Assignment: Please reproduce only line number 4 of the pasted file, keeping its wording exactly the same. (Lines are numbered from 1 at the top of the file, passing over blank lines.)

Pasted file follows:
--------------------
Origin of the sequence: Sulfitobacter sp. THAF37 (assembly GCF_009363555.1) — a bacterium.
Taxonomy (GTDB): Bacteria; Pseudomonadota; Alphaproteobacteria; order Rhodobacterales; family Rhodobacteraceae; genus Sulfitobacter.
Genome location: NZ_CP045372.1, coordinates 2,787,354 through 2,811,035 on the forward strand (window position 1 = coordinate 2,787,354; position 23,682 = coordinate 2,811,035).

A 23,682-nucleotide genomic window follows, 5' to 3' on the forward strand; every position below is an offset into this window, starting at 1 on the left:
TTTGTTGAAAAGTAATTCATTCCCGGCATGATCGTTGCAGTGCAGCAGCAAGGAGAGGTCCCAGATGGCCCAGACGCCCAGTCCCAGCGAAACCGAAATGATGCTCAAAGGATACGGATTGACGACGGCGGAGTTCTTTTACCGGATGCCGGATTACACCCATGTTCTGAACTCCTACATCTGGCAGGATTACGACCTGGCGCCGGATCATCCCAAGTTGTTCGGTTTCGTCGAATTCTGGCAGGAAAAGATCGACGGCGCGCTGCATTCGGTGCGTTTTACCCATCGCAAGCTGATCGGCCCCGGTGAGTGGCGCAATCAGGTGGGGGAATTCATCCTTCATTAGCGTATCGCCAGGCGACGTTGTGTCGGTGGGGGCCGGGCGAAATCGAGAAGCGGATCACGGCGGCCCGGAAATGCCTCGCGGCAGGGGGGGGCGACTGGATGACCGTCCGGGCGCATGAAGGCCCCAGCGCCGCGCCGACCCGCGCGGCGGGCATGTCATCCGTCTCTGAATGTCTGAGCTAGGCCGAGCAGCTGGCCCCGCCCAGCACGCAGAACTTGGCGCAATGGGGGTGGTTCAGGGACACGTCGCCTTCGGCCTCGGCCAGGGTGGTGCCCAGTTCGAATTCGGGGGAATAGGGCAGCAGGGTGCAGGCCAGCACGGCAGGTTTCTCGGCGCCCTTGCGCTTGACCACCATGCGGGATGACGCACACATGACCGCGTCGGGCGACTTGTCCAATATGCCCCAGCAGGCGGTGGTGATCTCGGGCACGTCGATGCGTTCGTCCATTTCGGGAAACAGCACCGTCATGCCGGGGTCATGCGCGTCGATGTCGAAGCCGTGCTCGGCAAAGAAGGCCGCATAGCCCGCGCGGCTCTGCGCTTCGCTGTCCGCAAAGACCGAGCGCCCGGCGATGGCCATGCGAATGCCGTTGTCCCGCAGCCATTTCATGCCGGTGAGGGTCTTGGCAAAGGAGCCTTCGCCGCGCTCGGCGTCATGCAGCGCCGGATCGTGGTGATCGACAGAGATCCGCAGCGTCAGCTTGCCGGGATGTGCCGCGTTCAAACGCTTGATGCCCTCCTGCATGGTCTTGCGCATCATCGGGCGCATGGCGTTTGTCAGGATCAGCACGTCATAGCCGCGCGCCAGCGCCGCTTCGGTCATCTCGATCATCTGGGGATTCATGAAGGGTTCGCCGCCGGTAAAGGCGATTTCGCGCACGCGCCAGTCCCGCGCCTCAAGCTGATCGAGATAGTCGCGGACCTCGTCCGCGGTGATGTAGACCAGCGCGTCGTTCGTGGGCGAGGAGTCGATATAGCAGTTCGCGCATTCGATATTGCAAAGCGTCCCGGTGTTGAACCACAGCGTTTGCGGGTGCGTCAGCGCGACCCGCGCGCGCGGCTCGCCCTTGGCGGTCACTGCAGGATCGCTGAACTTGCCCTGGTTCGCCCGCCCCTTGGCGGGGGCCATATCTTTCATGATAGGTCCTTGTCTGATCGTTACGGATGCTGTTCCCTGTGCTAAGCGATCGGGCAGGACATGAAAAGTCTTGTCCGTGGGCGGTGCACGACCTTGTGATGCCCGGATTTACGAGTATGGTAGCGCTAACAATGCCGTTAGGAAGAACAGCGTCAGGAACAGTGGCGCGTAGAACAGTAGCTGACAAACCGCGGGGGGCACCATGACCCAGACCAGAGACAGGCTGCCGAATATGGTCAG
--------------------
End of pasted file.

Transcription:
A 23,682-nucleotide genomic window follows, 5' to 3' on the forward strand; every position below is an offset into this window, starting at 1 on the left: